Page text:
Think Before You Snap: Ethical Volunteering

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It can be tempting to boost popularity and gain likes on your social media profile by sharing photos of your travelling adventures. It’s exciting to post about the unique people and places you encounter, but selfie-takers should be aware that when travelling it is important to really think about what you are posting and why. 

Photos or posts in the developing world without an explanation or context can perpetuate certain stereotypes. Many tourists and travellers often don’t think about what they are actually taking pictures of or what that might mean to the people in the photo - your subject. 

Portraying impoverished people as pitiful, passive or helpless to control their own fate is one such stereotype that creates harmful and uninformed opinions of what life is like outside of the developed world. It perpetuates the idea that people in these countries are in need of rescue or saviour from the western world. Furthermore, travellers often get caught up in the excitement of a foreign country and don’t realize that the photos they post may be considered disrespectful or offensive to the subject or people living there.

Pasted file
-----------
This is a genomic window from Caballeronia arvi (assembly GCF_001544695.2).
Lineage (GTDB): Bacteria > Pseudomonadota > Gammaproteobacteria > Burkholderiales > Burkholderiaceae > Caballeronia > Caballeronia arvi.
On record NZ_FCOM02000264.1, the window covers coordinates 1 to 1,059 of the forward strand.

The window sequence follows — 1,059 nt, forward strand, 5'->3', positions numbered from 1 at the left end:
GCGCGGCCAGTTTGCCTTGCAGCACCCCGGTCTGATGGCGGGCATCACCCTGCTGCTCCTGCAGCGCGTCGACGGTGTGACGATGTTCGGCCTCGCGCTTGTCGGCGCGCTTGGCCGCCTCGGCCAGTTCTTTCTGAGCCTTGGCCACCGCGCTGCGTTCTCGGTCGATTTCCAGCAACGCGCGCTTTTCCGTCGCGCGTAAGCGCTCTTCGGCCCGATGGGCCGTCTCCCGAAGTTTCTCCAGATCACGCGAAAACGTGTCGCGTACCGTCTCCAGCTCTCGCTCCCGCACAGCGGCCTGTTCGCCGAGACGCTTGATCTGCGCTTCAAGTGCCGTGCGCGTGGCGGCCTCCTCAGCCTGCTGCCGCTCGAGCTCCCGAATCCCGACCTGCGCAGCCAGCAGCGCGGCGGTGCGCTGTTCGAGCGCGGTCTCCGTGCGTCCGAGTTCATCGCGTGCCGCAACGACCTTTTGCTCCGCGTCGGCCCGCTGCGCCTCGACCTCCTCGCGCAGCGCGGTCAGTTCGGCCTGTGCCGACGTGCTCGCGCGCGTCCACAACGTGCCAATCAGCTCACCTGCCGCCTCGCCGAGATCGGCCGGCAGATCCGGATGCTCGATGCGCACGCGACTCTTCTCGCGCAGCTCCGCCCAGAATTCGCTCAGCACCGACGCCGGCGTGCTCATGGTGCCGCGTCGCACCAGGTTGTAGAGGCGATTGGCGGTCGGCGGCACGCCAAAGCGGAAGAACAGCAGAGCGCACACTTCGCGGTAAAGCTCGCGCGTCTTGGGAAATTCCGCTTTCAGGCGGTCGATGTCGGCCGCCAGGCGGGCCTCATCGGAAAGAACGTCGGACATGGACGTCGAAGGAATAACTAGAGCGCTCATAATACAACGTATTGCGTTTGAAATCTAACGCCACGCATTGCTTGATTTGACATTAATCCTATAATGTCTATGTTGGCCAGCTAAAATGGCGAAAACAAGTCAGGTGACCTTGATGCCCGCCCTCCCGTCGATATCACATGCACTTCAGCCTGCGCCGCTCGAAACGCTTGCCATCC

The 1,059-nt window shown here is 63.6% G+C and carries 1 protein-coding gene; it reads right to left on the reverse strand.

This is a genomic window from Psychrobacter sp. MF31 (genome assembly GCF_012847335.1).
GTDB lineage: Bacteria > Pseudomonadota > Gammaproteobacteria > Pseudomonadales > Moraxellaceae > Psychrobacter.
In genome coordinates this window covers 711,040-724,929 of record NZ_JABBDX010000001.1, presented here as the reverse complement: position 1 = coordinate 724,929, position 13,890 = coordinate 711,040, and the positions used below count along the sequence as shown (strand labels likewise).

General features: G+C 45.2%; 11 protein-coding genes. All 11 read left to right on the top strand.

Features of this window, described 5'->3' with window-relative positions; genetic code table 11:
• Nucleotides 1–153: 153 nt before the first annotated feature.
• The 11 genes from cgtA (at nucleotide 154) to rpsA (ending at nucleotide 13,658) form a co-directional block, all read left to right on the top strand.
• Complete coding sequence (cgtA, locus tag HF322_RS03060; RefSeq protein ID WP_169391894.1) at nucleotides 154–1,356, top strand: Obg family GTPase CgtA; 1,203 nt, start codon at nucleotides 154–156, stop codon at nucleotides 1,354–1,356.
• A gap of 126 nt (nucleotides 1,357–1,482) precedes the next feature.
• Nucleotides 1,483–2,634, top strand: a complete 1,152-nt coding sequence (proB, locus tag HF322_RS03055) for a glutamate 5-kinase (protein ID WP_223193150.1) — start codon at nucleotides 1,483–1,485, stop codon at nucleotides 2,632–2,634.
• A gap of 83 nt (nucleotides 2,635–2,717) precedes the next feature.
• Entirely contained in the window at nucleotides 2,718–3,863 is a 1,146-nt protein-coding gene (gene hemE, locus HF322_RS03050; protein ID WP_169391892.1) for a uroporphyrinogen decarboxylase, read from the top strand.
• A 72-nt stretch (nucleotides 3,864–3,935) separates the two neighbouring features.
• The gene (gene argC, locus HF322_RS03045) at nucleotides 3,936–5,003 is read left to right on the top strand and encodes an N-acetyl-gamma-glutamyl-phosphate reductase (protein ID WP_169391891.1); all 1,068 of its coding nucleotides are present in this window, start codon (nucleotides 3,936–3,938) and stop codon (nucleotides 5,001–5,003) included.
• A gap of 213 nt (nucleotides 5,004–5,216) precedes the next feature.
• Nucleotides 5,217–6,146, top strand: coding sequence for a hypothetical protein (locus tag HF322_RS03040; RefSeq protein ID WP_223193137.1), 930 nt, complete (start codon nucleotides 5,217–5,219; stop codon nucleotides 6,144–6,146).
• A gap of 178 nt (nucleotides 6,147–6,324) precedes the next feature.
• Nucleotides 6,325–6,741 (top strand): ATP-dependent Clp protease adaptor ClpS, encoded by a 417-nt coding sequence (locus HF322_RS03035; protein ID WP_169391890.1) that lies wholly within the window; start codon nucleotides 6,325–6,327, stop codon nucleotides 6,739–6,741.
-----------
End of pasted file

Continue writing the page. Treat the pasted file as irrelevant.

While it isn’t wrong to want to take pictures, it is important to consider the subjects of your photo. Make sure that they are aware of what you are doing with the photo and give their permission. Be respectful and try to include context (such as that individual’s first name or a short blurb about them) while being aware of their privacy and personal wishes. Consider how it would make you feel if you were in that photo, and especially think about whether or not you would take that photo if you were in the same situation back home. 

Radi-Aid is an organization which has recently launched a campaign targeting harmful selfies and produced a short video here that provides a clever satirical take on selfies in the developing world. Their website offers further information on how to avoid exploitation when travelling in the developing world.